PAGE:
[Arrow] is comparatively a bit darker and I was wondering how you come to a show and approach the different style of Arrow?
“Dark is a tone I’m comfortable with, I like dark when I can do it. It is a grittier based show, so it’s a little bit more grounded in that style and it’s a style that I personally like. When I came onto the show, I alternate episodes, so the first episode was by Gordon Verheul, who’s been there for a long time. So I would just go down to set and locations and watch how he works and see kind of the style he goes for and, again, asking questions about what it is that you do or – more specifically – don’t do. But this particular dark, noir style is something that I like and am quite comfortable with, so it was a fairly easy fit for me, in terms of that, and again just making sure I ask questions when I had them. The more I go into it, the more I may put in my own stamp or style but I think the visuals are fairly constant throughout. It’s not like your looking at one episode to another and saying, ‘that’s different,’ I think it’s all quite homogeneous.”
The show does have a lot of costumed characters with a lot of different colors in their outfits. When you’re lighting a sequence or composing a shot I can imagine they each look different even under the same lighting and I was wondering how do you find the balance of making sure that the scene looks the way you’d like and ensuring that none these colorful costumes either fade into background or pop out too much?
“It’s a little bit schedule dependent. I mean, it’s a very fast paced show in terms of the work pace and you don’t always have the opportunity to finesse nearly as much as you’d like. But the costumes in and of themselves, the tones and so on, are again considered beforehand so they sort of know how they go with each other. There’s some costumes that are slightly more problematic but there’s always the opportunity in post-production, if there’s a glaring issue, you can perhaps address it in color timing if […] there’s an egregious mistake or something is bothering people you have the opportunity to perhaps take it down, make darker, or make it brighter on sort of a case-by-case basis. To date, for me anyway, that issue has not cropped up.”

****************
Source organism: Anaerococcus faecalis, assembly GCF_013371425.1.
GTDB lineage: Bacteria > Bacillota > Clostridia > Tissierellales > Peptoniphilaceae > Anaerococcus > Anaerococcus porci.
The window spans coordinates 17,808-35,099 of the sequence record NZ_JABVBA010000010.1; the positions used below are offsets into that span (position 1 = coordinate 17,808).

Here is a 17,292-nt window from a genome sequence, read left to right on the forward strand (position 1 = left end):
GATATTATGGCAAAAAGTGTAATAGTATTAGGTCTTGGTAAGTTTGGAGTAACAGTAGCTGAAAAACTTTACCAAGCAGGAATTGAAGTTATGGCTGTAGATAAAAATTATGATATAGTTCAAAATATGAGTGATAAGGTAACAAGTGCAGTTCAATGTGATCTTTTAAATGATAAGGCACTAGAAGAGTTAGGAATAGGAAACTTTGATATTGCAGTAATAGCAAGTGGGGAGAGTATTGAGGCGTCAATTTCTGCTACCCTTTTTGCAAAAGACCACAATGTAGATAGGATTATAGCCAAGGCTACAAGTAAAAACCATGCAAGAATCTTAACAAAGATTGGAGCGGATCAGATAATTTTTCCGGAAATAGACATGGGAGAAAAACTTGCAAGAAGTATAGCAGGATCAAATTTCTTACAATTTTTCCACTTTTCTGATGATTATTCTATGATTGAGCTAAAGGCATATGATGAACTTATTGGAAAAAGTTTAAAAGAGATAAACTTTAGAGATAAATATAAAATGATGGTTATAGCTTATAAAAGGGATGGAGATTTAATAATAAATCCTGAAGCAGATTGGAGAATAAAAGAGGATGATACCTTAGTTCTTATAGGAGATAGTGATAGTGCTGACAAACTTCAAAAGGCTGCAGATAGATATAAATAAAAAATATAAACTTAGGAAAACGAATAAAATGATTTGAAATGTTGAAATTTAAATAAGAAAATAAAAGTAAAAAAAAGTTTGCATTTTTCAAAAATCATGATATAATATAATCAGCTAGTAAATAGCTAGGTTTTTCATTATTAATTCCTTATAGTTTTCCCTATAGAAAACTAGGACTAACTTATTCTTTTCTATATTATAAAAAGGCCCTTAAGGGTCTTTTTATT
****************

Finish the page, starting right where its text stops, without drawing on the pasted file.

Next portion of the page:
Is there anything you can talk about regarding your work on Arrow, like maybe an exciting challenge that came up or something that you were really looking forward to?
“In broad strokes, exciting doesn’t really come into my style or my position. It’s more when challenges arise and your solution actually works or whether you find a location that you think, ‘yes, this would look good’ and when you actually come to shoot it what you thought would look good actually does look good. Those are the – if you want to say ‘exciting – moments when vision becomes a reality and it wasn’t just something in your brain that just didn’t translate. That’s the exciting bit, I guess, for lack of a better word. There’s also…again since I’m new to this genre, some of the stunt and fight sequences are challenging and exciting for me just because it’s not something I do or have done regularly. So, that’s nice to work with a stunt team and the stunt coordinator. See what they come up with and then the challenge is to make that work on film. So, that’s probably one of the better challenges there.”
Arrow stars Stephen Amell as Oliver Queen (Green Arrow), Katie Cassidy as Laurel Lance (Black Siren), David Ramsey as John Diggle (Spartan), Willa Holland as Thea Queen (Speedy), Emily Bett Rickards as Felicity Smoak (Overwatch), Echo Kellum as Curtis Holt (Mr. Terrific), Rick Gonzalez as Rene Ramirez (Wild Dog), Juliana Harkavy as Dinah Drake (Black Canary), and Paul Blackthorne as Quentin Lance.
The two-night crossover event begins tonight with Supergirl at 8:00 pm ET followed by Arrow at 9:00 pm ET and concludes tomorrow with The Flash at 8:00 pm ET followed by Legends of Tomorrow on 9:00 pm ET.